Section 21 updates the procedures for the appointment of river watchers. The two new sections added to section 56 of the 1952 Act oblige the agency to maintain a register of the names and addresses of those entitled to act as river watchers. It also imposes a five-year limit on the period for which a river watcher may be appointed and allows for the re-appointment of river watchers.
Section 22 amends section 59(1) to enable an authorised person to seize any equipment that has been or is being used to facilitate the unlawful taking of fish. This section also amends section 65 of the 1952 Act and allows the courts to order the forfeiture of equipment seized.
Section 23 also amends section 59 of the 1952 Act and allows authorised persons to cross any land on foot, and where there is a suitable roadway, lane or path, to use motor vehicles to assist in the pursuit and apprehension of offenders. The provision also requires authorised persons not to cause obstruction and to re-secure any land against trespass when exercising such powers.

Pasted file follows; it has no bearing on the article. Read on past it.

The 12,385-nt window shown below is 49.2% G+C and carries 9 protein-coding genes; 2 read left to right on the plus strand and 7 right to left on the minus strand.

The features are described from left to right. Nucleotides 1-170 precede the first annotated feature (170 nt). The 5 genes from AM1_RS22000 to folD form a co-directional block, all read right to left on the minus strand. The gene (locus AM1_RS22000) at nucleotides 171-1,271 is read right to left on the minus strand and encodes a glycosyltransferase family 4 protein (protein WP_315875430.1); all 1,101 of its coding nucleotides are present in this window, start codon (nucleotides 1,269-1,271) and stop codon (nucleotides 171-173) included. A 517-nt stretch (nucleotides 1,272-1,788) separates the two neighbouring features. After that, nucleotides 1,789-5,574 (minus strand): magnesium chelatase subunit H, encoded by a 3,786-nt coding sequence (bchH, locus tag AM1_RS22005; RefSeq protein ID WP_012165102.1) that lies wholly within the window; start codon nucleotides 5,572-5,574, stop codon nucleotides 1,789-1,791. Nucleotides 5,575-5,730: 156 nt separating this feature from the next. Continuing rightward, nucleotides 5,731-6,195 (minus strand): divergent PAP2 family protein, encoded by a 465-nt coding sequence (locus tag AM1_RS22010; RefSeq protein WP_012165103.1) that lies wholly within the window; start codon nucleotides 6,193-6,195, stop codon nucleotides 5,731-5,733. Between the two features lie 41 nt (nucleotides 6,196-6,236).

Section 27 provides for the revision of penalties in respect of offences committed under the Act. The penalties are set out in Schedule 2 to the Bill. This section also provides for the recoupment by the Loughs Agency of the cost of prosecutions by the insertion of section 69A in the 1952 Act.
Section 28 amends section 70 of the 1952 Act to provide that work that might otherwise be prohibited under the 1952 Act may be carried out by the agency or any person to whom a permit is issued, provided that such work is for artificial propagation, scientific purposes or for the improvement of the fisheries. The amendment also details procedures on permits issued for this purpose.